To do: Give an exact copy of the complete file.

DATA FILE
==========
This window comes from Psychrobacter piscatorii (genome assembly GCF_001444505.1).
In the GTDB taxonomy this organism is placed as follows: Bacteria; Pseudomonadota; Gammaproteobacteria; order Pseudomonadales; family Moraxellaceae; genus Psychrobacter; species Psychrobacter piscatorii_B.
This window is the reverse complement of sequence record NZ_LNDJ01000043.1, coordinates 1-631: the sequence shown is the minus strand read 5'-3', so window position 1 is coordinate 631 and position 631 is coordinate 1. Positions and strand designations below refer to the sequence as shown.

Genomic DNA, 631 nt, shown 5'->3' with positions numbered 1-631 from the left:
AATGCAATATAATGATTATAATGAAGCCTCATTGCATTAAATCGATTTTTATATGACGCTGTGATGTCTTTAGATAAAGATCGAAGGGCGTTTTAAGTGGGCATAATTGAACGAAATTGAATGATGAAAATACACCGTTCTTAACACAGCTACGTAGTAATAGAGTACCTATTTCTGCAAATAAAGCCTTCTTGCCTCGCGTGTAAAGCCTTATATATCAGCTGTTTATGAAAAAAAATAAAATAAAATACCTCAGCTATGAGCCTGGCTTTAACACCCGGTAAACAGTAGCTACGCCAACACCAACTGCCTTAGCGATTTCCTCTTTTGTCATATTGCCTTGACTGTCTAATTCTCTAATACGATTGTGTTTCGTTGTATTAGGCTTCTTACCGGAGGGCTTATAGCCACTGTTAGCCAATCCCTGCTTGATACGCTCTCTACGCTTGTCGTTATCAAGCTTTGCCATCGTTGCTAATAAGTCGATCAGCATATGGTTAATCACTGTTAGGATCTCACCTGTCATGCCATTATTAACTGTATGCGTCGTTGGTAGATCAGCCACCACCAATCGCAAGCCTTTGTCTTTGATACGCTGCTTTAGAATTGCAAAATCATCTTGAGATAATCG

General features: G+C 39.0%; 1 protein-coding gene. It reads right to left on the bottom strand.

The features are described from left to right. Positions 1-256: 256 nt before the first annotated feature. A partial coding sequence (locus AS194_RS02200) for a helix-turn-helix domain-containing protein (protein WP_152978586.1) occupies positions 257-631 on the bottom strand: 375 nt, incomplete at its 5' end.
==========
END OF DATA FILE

This window comes from Psychrobacter piscatorii (genome assembly GCF_001444505.1).
In the GTDB taxonomy this organism is placed as follows: Bacteria; Pseudomonadota; Gammaproteobacteria; order Pseudomonadales; family Moraxellaceae; genus Psychrobacter; species Psychrobacter piscatorii_B.
This window is the reverse complement of sequence record NZ_LNDJ01000043.1, coordinates 1-631: the sequence shown is the minus strand read 5'-3', so window position 1 is coordinate 631 and position 631 is coordinate 1. Positions and strand designations below refer to the sequence as shown.

Genomic DNA, 631 nt, shown 5'->3' with positions numbered 1-631 from the left:
AATGCAATATAATGATTATAATGAAGCCTCATTGCATTAAATCGATTTTTATATGACGCTGTGATGTCTTTAGATAAAGATCGAAGGGCGTTTTAAGTGGGCATAATTGAACGAAATTGAATGATGAAAATACACCGTTCTTAACACAGCTACGTAGTAATAGAGTACCTATTTCTGCAAATAAAGCCTTCTTGCCTCGCGTGTAAAGCCTTATATATCAGCTGTTTATGAAAAAAAATAAAATAAAATACCTCAGCTATGAGCCTGGCTTTAACACCCGGTAAACAGTAGCTACGCCAACACCAACTGCCTTAGCGATTTCCTCTTTTGTCATATTGCCTTGACTGTCTAATTCTCTAATACGATTGTGTTTCGTTGTATTAGGCTTCTTACCGGAGGGCTTATAGCCACTGTTAGCCAATCCCTGCTTGATACGCTCTCTACGCTTGTCGTTATCAAGCTTTGCCATCGTTGCTAATAAGTCGATCAGCATATGGTTAATCACTGTTAGGATCTCACCTGTCATGCCATTATTAACTGTATGCGTCGTTGGTAGATCAGCCACCACCAATCGCAAGCCTTTGTCTTTGATACGCTGCTTTAGAATTGCAAAATCATCTTGAGATAATCG

General features: G+C 39.0%; 1 protein-coding gene. It reads right to left on the bottom strand.

The features are described from left to right. Positions 1-256: 256 nt before the first annotated feature. A partial coding sequence (locus AS194_RS02200) for a helix-turn-helix domain-containing protein (protein WP_152978586.1) occupies positions 257-631 on the bottom strand: 375 nt, incomplete at its 5' end.